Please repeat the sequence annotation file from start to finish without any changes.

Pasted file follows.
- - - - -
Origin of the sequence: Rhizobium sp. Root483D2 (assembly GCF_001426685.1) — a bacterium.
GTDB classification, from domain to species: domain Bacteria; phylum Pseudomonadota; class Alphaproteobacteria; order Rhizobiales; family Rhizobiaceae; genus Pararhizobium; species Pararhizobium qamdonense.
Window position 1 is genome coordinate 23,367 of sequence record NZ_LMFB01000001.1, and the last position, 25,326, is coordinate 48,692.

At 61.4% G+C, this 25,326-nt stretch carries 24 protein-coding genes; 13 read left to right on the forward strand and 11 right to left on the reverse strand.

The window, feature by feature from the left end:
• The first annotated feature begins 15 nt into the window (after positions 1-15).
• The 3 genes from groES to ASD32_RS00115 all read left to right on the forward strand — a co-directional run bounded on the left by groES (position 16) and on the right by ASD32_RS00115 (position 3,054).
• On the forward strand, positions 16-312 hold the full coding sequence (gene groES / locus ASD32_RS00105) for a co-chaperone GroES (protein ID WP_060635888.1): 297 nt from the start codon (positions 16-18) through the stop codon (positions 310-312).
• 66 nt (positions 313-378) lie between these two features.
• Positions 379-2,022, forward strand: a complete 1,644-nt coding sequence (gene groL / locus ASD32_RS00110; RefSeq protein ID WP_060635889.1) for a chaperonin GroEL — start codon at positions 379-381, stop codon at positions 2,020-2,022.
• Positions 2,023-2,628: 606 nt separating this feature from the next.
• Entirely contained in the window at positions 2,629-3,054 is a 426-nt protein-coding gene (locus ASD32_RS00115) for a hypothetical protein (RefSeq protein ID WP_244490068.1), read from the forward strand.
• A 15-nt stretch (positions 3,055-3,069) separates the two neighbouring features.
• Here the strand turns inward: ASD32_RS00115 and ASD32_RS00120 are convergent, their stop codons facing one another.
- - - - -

Origin of the sequence: Rhizobium sp. Root483D2 (assembly GCF_001426685.1) — a bacterium.
GTDB classification, from domain to species: domain Bacteria; phylum Pseudomonadota; class Alphaproteobacteria; order Rhizobiales; family Rhizobiaceae; genus Pararhizobium; species Pararhizobium qamdonense.
Window position 1 is genome coordinate 23,367 of sequence record NZ_LMFB01000001.1, and the last position, 25,326, is coordinate 48,692.

At 61.4% G+C, this 25,326-nt stretch carries 24 protein-coding genes; 13 read left to right on the forward strand and 11 right to left on the reverse strand.

The window, feature by feature from the left end:
• The first annotated feature begins 15 nt into the window (after positions 1-15).
• The 3 genes from groES to ASD32_RS00115 all read left to right on the forward strand — a co-directional run bounded on the left by groES (position 16) and on the right by ASD32_RS00115 (position 3,054).
• On the forward strand, positions 16-312 hold the full coding sequence (gene groES / locus ASD32_RS00105) for a co-chaperone GroES (protein ID WP_060635888.1): 297 nt from the start codon (positions 16-18) through the stop codon (positions 310-312).
• 66 nt (positions 313-378) lie between these two features.
• Positions 379-2,022, forward strand: a complete 1,644-nt coding sequence (gene groL / locus ASD32_RS00110; RefSeq protein ID WP_060635889.1) for a chaperonin GroEL — start codon at positions 379-381, stop codon at positions 2,020-2,022.
• Positions 2,023-2,628: 606 nt separating this feature from the next.
• Entirely contained in the window at positions 2,629-3,054 is a 426-nt protein-coding gene (locus ASD32_RS00115) for a hypothetical protein (RefSeq protein ID WP_244490068.1), read from the forward strand.
• A 15-nt stretch (positions 3,055-3,069) separates the two neighbouring features.
• Here the strand turns inward: ASD32_RS00115 and ASD32_RS00120 are convergent, their stop codons facing one another.